New "Big Brother" License Plate Scanner Tracks Your Every Move
Civil libertarians are raising the alarm over the state’s plans to create a Big Brother database that could map drivers’ whereabouts with police cruiser-mounted scanners that capture thousands of license plates per hour — storing that information indefinitely where local cops, staties, feds and prosecutors could access it as they choose.
“What kind of a society are we creating here?” asked civil rights lawyer Harvey Silverglate, who along with the ACLU fears police abuse. “There comes a point where the surveillance is so pervasive and total that it’s a misnomer to call a society free any longer.”
The computerized scanners, known as Automatic License Plate Recognition devices, instantly check for police alerts, warrants, traffic violations and parking tickets, which cops say could be an invaluable tool in thwarting crime. The Executive Office of Public Safety has approved 27 grants totaling $500,000 to buy scanners for state police and 26 local departments. The purchases are on hold while state lawyers develop a policy for the use of a common state database all the scanners would feed.
Some ALPR scanners already are deployed on Massachusetts roads. State police have two. Several cities use them for parking enforcement. Chelsea has four scanner-mounted cruisers.
“It’s great for canvassing an area, say after a homicide if you are looking for a particular plate,” said Chelsea police Capt. Keith Houghton. “You can plug it in, and drive up and down side streets. It sounds an alarm if you get a hit.”
He said Chelsea’s information is overwritten after 30 days and is not shared with the state.
EOPS spokesman Terrell Harris said the state wants the scanner information fed into the Public Safety Data Center, where local, state and federal authorities could access it.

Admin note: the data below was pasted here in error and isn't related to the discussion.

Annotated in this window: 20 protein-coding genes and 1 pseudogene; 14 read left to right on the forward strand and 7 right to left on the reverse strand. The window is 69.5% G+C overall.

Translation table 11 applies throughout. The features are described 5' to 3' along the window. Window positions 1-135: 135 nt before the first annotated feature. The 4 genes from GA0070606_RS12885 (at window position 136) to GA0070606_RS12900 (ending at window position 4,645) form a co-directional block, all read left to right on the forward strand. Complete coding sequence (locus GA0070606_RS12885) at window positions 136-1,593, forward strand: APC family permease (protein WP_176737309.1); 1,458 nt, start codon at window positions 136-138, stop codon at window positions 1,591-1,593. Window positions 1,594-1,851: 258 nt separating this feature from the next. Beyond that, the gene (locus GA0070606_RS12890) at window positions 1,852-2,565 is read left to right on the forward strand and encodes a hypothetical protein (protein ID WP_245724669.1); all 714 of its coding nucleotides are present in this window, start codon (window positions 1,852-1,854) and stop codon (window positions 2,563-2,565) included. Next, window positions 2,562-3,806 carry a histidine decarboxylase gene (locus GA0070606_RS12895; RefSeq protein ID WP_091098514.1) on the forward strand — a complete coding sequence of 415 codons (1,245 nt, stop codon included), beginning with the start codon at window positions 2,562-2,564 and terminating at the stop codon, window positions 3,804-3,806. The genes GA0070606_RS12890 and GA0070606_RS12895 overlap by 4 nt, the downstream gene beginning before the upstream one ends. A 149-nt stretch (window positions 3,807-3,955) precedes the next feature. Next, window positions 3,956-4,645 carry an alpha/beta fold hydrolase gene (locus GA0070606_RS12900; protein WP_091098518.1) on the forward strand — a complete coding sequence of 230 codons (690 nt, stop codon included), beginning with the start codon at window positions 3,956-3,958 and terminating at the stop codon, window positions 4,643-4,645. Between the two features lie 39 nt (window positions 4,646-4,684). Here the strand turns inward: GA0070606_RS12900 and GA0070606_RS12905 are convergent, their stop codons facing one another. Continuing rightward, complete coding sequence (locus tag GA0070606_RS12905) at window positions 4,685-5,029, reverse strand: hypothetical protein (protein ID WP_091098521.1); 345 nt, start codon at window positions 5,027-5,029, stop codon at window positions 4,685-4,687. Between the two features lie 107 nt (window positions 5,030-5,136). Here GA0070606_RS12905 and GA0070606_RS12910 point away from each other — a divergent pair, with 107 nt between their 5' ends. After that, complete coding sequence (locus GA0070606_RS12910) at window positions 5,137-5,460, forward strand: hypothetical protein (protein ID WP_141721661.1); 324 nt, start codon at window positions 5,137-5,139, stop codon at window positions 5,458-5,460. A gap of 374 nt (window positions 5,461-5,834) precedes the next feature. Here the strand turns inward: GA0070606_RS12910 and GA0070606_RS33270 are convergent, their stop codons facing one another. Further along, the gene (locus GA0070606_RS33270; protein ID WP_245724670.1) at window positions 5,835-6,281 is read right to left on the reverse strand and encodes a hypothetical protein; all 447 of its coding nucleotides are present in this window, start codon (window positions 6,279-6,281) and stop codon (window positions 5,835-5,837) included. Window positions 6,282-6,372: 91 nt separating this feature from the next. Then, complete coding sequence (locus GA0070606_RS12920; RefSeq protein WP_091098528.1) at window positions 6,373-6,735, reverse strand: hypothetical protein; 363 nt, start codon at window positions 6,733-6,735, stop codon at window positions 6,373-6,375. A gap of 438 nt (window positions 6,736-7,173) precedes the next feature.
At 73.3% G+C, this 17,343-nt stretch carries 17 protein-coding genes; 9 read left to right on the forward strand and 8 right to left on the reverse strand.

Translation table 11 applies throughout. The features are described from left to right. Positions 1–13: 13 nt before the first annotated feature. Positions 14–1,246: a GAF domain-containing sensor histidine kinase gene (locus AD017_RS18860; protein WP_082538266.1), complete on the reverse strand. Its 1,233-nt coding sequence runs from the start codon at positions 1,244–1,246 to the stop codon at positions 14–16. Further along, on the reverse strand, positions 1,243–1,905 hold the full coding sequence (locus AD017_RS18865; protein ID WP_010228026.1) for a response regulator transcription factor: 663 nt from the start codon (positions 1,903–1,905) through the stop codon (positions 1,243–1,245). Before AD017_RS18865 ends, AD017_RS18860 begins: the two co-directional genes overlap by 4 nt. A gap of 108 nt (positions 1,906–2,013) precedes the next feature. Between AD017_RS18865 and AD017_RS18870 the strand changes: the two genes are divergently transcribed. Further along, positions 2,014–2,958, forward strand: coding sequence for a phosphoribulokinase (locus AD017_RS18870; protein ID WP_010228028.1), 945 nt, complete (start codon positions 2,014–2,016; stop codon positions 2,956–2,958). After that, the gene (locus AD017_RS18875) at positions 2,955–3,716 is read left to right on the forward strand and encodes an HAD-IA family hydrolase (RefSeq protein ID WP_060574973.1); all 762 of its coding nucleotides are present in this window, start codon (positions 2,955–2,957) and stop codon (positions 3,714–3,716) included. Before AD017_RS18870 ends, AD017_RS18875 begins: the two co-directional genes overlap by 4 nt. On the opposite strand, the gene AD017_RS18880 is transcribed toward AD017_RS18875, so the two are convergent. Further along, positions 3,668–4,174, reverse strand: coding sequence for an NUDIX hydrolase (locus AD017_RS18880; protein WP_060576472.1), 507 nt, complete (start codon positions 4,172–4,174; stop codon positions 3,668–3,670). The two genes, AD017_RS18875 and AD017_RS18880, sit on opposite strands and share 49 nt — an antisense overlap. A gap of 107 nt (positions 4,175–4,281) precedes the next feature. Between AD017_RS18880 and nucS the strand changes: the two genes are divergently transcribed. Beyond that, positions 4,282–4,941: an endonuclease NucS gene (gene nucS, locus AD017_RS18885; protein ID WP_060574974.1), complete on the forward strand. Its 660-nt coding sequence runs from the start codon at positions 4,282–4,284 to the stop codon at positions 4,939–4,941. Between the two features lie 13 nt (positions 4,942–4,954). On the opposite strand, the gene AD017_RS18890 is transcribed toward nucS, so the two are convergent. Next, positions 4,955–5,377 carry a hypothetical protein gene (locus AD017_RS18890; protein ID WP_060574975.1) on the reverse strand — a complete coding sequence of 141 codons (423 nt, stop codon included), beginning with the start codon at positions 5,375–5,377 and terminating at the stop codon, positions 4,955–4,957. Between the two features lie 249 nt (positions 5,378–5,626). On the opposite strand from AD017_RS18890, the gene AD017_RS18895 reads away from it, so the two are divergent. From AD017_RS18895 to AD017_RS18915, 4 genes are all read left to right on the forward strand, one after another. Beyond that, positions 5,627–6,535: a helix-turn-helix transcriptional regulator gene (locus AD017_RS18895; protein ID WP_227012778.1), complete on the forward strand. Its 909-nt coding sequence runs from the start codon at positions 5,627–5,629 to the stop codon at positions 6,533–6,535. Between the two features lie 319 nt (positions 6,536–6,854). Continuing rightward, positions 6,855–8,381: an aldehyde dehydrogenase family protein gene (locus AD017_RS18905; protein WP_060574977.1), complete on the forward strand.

“We’re currently working to develop a policy that balances the effective use of this powerful law enforcement tool with the privacy concerns we’re keenly aware of,” Harris said.
The ACLU’s Kade Crockford said the technology, which just allows a faster version of what police do now in running plates, is less of a concern than the state’s plans to store information on average, law-abiding citizens.
“People who aren’t wanted for a crime, all of their information is stored in a database that is shared with another government agency,” Crawford said. “The potential for abuse is very big. We don’t think people who haven’t committed a crime should be tracked by law enforcement.”
The two state police cruisers equipped with scanners patrol the metro Boston area, state police spokesman David Procopio said. He defended police use of the new technology.
“What about the rights of someone who is already a victim to have their assailant brought to justice?” Procopio asked. “There’s a freedom to being able to live your life not worried about being the victim of crime that’s also a freedom worth protecting."
Silverglate countered, “If you have cameras everywhere, of course you’re going to reduce the crime rate, but you’re not going to have a society worth preserving. To the American people, freedom means something. There is a line to draw in the sand, beyond which you don’t want the government poking its nose. This crosses the line.” Source -- http://www.bostonherald.com/news/regional/view.bg?articleid=1353264